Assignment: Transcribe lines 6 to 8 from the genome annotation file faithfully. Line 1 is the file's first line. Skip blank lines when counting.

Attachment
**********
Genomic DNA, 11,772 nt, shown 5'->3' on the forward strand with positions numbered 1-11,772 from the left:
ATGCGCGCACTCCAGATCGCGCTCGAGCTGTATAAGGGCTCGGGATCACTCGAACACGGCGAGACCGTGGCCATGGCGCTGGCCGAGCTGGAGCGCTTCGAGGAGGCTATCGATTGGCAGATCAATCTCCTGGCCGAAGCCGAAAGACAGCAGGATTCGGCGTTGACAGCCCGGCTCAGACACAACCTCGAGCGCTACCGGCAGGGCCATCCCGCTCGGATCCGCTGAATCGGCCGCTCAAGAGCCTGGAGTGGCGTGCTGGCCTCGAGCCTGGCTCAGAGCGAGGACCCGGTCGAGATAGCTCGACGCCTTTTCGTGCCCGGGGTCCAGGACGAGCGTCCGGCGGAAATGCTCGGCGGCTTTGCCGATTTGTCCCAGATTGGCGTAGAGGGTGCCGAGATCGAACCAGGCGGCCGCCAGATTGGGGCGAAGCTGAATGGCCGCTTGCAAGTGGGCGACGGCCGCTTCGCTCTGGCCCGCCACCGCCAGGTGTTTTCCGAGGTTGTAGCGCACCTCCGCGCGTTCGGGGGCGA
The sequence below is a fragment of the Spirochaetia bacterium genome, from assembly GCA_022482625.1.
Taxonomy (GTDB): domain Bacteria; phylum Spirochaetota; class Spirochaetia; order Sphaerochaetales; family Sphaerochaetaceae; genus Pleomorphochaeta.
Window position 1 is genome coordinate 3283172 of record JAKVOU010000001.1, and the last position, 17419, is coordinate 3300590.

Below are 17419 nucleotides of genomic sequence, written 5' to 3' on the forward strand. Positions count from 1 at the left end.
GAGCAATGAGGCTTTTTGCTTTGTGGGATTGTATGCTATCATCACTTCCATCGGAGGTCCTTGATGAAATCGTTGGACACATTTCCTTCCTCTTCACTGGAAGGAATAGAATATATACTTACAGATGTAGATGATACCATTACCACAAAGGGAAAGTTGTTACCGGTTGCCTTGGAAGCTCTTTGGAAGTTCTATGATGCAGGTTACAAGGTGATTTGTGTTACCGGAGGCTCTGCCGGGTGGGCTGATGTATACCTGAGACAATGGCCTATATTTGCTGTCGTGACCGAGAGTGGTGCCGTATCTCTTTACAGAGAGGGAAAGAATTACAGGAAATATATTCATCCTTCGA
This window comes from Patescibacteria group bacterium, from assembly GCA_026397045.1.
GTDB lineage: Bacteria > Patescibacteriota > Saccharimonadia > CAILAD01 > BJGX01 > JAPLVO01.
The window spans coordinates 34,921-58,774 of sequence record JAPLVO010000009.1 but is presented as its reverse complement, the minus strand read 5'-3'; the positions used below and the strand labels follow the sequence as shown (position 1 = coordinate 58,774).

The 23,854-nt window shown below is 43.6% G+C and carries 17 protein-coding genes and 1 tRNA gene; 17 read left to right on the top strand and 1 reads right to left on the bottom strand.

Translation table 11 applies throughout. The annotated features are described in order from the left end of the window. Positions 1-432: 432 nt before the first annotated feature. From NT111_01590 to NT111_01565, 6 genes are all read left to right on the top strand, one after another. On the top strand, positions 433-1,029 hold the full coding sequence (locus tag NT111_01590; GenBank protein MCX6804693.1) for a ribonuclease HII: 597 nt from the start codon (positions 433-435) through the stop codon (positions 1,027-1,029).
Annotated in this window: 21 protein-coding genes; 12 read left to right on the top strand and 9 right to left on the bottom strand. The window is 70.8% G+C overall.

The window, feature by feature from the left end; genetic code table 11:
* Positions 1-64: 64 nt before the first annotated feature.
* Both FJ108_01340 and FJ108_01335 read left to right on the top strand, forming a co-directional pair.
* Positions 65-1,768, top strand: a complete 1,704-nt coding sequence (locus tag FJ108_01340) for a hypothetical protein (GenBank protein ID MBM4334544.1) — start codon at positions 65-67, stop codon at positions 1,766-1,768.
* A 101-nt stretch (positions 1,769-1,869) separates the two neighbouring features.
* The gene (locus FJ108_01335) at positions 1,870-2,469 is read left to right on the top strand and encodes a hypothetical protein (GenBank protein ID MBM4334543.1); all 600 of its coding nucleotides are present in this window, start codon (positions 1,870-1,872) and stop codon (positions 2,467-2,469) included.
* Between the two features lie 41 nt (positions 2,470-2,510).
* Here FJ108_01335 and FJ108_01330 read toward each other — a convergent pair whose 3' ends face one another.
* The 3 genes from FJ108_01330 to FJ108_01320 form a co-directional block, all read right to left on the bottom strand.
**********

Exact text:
Below are 17419 nucleotides of genomic sequence, written 5' to 3' on the forward strand. Positions count from 1 at the left end.
GAGCAATGAGGCTTTTTGCTTTGTGGGATTGTATGCTATCATCACTTCCATCGGAGGTCCTTGATGAAATCGTTGGACACATTTCCTTCCTCTTCACTGGAAGGAATAGAATATATACTTACAGATGTAGATGATACCATTACCACAAAGGGAAAGTTGTTACCGGTTGCCTTGGAAGCTCTTTGGAAGTTCTATGATGCAGGTTACAAGGTGATTTGTGTTACCGGAGGCTCTGCCGGGTGGGCTGATGTATACCTGAGACAATGGCCTATATTTGCTGTCGTGACCGAGAGTGGTGCCGTATCTCTTTACAGAGAGGGAAAGAATTACAGGAAATATATTCATCCTTCGA
This window comes from Patescibacteria group bacterium, from assembly GCA_026397045.1.